Records of World War II

While it is true that a fire at the National Personnel Records Center in St. Louis in 1973 destroyed many American military records, it certainly didn’t destroy all records of World War II service. You can find the following military (and draft) record collections of that conflict in Ancestry Library Edition (ALE):

1. Iowa, World War II Bonus Case Files for Beneficiaries, 1947-1959 [19,760 records]
2. New Mexico, World War II Records, 1941-1945 [118,976 records]
3. Iowa, World War II Bonus Case Files, 1947-1954 [240,951 records]
4. U.S., World War II Cadet Nursing Corps Card Files, 1942-1948 [390,020 records]
5. U.S. World War II Navy Muster Rolls, 1938-1949 [33,039,896 records]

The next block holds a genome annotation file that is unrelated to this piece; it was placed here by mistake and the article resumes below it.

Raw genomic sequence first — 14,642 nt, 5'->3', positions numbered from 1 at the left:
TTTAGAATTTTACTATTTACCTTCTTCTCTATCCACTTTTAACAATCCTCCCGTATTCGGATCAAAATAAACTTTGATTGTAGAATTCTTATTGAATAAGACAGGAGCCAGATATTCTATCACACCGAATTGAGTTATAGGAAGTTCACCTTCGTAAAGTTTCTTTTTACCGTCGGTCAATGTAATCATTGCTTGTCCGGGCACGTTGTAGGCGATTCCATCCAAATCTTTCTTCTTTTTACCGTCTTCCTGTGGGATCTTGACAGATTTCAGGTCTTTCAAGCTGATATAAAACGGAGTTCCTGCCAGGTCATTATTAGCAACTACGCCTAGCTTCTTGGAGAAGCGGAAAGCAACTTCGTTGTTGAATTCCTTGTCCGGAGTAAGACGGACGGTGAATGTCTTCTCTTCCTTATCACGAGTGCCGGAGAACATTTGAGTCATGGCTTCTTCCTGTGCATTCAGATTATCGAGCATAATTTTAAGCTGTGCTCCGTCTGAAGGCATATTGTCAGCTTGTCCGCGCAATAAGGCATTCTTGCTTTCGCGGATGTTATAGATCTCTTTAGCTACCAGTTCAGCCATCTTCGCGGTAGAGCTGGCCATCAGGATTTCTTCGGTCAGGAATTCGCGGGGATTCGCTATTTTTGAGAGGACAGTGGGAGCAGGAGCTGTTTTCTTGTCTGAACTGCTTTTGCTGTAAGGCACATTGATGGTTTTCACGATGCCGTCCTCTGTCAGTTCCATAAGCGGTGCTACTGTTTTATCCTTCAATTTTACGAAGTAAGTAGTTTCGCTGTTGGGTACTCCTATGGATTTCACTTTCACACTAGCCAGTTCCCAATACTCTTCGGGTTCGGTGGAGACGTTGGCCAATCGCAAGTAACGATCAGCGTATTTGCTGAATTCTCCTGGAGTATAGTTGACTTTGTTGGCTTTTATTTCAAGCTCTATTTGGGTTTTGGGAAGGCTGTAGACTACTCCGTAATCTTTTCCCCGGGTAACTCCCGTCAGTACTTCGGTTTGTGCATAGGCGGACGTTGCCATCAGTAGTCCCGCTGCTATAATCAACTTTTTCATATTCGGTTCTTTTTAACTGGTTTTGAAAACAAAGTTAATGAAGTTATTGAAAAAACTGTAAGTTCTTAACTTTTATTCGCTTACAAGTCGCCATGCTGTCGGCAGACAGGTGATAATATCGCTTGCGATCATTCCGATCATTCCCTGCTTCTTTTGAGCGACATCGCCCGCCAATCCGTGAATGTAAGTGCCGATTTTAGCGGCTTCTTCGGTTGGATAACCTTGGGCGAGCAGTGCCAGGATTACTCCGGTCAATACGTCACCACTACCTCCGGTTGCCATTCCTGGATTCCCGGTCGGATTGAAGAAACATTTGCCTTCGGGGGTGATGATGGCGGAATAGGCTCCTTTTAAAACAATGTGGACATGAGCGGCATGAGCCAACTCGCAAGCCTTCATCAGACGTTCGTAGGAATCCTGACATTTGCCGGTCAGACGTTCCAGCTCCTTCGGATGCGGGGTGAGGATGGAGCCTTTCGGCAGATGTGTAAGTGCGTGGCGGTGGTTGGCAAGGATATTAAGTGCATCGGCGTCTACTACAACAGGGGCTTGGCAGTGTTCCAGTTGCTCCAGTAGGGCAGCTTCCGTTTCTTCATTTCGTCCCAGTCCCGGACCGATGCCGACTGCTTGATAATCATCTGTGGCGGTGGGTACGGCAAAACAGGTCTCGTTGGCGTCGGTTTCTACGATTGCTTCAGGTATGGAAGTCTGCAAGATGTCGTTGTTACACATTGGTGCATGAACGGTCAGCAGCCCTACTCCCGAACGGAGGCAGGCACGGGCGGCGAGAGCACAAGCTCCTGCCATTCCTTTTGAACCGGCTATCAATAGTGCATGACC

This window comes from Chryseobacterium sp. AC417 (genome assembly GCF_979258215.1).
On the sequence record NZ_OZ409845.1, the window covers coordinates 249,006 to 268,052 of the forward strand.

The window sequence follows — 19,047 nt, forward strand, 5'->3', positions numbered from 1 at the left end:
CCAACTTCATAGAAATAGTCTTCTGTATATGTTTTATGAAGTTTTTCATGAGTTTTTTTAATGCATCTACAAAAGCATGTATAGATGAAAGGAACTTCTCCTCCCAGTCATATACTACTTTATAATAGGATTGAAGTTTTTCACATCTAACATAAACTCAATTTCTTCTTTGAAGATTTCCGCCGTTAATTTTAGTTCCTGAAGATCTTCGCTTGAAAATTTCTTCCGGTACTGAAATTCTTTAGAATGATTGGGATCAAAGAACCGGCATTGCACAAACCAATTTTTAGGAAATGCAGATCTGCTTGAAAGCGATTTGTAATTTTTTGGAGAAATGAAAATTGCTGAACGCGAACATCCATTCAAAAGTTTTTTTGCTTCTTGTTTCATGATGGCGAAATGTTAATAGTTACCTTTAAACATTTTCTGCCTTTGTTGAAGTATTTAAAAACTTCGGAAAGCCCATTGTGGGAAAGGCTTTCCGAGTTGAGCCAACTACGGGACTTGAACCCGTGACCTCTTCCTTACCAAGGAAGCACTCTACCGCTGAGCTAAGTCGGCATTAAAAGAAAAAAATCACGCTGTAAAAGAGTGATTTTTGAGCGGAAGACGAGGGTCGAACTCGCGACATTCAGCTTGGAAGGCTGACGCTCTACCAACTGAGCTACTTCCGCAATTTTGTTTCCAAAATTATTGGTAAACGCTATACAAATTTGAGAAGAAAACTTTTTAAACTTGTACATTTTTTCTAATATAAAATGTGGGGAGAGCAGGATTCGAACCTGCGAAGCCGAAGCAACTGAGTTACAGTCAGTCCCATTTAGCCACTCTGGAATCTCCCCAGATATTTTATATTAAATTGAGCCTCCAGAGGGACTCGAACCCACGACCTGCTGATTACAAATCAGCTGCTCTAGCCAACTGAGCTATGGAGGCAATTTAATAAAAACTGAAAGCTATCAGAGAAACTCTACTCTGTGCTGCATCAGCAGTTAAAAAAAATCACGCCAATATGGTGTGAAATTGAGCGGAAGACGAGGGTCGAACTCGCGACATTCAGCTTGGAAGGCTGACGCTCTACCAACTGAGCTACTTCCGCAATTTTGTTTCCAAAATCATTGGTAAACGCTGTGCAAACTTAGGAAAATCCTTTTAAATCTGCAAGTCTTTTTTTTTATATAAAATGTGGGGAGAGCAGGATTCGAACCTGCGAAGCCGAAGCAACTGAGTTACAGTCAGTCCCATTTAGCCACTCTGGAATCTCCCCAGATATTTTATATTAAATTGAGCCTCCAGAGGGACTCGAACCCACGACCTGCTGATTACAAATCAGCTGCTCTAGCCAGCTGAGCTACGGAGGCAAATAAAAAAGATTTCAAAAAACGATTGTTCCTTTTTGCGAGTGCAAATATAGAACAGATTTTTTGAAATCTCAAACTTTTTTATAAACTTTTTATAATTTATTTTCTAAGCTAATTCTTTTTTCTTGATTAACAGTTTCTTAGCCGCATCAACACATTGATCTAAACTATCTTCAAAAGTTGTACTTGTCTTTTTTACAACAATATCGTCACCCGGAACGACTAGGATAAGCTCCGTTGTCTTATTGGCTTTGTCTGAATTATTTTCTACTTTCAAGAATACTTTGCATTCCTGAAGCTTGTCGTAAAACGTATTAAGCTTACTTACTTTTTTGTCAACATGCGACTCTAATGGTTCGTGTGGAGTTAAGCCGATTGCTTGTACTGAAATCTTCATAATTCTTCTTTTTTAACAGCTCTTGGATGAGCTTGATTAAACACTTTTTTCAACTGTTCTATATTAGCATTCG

6. U.S., Marine Corps Muster Rolls, 1798-1958 [39,848,946 records]
7. World War II Prisoners of the Japanese, 1941-1945 [29,877 records]
8. World War II Young American Patriots, 1941-1945 [58,060 records]
9. U.S. Rosters of World War II Dead, 1939-1945 [357,086 records]
10. World War II Navy, Marine Corps, and Coast Guard Casualties, 1941-1945 [150,715 records]
11. U.S., World War II Draft Registration Cards, 1942 [15,292,577 records]
12. World War II Prisoners of War, 1941-1946 [143,374 records]
13. U.S., World War II Army Enlistment Records, 1938-1946 [8,369,212 records]
14. New York Southern District, World War II Naturalization Index, 1941-1945 [2,366 records]
15. World War II and Korean Conflict Veterans Interred Overseas [159,582 records]

All in all, these record collections provide you with more than 97 million chances to find a record of a WWII American ancestor.

You may use ALE at Central Library or any of our branches.

Here’s a complete list of SLPL reference databases.

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